During his early years, he held numerous jobs including: working in the Beet Factory at Rocky Ford, Oil fields at Fort Morgan, Martin Marietta in Denver, was a farmhand in Fort Collins, worked as mechanic for his brother-in-law Wayne Brandon in Otis. He also ran the Otis Movie theater for Bob and Doris Muchow. He recalled that during the showing of the Ten Commandments, one of the projectors broke down and it took five hours to show the movie. Marcelyn served free popcorn to all the people while they switched projectors. They operated the Otis Bowling Alley for a couple of years, and both became good bowlers. They bowled on several leagues and competed at local, state and national bowling tournaments. In the early 60’s they ran the Standard Station in Otis and in 1964 they moved to Fort Morgan where he became the service mangers at Lomar Ford. His fondest memory of running the gas station on the corner of Highway 34 and Washington St. (Main St.) was when Casius Clay (Mohammed Ali) and his entourage stopped to buy gas at the station on his way to fight Sonny Liston in Denver. He still has his autograph. While at Lomar Ford he eventually found his calling in sales when the owners noticed he was selling more cars than their salesmen. He believed 100% in customer satisfaction and over the years he sold many cars and established lasting friendships with his customers. Once he brought home a bright red Indy pace car that was on loan to the dealership.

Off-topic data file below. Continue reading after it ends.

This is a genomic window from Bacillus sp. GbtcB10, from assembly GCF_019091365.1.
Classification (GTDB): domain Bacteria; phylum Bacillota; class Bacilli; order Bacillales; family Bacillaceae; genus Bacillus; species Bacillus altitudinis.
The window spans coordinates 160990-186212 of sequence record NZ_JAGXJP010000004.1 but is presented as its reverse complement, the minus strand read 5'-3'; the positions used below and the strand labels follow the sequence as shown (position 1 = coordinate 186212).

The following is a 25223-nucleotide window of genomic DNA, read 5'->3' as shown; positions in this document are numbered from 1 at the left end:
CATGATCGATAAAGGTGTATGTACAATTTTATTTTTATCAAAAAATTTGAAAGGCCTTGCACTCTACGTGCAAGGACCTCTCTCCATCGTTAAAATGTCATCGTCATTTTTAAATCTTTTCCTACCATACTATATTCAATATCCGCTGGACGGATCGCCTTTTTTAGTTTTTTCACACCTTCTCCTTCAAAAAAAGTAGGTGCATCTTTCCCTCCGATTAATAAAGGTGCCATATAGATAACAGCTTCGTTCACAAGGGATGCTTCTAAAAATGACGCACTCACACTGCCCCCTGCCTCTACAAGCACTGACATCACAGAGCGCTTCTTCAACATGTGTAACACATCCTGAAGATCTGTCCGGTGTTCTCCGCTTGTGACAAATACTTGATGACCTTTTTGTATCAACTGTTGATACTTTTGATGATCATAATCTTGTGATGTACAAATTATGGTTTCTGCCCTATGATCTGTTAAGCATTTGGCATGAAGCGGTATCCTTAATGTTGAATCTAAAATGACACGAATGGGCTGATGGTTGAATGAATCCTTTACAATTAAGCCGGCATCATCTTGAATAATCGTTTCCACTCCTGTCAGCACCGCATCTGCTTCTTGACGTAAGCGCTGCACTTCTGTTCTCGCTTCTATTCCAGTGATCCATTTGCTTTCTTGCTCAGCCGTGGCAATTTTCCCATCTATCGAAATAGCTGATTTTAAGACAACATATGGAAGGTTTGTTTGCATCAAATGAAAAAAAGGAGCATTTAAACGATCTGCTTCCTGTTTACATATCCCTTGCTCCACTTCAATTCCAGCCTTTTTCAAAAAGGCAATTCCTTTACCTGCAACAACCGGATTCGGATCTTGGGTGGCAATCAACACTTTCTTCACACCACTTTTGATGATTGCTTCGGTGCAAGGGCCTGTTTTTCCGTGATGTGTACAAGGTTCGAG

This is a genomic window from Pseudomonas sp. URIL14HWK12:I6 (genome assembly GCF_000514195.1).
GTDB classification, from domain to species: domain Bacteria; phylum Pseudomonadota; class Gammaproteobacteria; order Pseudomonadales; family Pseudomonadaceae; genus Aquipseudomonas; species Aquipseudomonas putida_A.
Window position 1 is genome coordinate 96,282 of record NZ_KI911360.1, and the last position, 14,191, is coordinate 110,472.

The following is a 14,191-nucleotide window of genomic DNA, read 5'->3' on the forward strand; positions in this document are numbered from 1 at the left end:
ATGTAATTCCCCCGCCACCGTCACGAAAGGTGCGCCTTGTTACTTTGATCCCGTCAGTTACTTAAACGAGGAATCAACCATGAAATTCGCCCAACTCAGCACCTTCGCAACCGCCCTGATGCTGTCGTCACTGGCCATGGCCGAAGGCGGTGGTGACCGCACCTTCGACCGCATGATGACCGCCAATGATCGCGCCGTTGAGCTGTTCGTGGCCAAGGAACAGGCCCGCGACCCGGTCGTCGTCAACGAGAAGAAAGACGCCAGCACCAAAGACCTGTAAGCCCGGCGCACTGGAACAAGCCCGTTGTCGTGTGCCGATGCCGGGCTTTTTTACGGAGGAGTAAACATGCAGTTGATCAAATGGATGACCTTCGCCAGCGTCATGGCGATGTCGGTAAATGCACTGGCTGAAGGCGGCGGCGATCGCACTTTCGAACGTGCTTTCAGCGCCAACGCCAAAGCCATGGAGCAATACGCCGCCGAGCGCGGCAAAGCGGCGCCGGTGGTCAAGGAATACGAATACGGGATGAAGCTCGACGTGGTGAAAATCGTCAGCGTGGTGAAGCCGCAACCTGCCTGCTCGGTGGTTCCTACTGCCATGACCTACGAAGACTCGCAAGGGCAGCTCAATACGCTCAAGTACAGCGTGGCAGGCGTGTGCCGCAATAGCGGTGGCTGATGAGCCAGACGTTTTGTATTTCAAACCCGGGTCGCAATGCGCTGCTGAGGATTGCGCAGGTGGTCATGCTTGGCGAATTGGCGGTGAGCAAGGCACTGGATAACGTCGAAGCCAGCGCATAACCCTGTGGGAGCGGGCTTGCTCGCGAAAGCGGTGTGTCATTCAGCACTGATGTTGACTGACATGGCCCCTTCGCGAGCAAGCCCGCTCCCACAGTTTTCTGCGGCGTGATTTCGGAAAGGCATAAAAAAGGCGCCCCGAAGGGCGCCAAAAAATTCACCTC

In 1969 they returned to Otis, and he went to work as the General Manager at Marv’s Motors in Yuma. A car strike at General Motors prompted him to get out of the car business for good and he left Marv’s Motors. In 1970 he went to work for PK & E (Richard Pappenheim, Dwane Kjeldgaard, Ed Ediger), their main business was Dekalb Seed Corn and PruGrow liquid feed and fertilizers. He and Duane eventually became the owners and formed Sito Inc. (Otis spelled backwards). John and Marcelyn became the sole owners of Sito in the early 70’s. During the first few years Sito sold Dekalb corn, was the manufacturer and distributor of Silos (ensilage preserver) erected Monarch grain bins and American Steel Buildings. Two buildings of the many buildings that were erected were the Y-W Truck Garage in Akron and the Grocery Store in Brush, which is now the NAPA Store. The company also erected a large grain storing and handling facility at the Ward Ranch north of Eckley.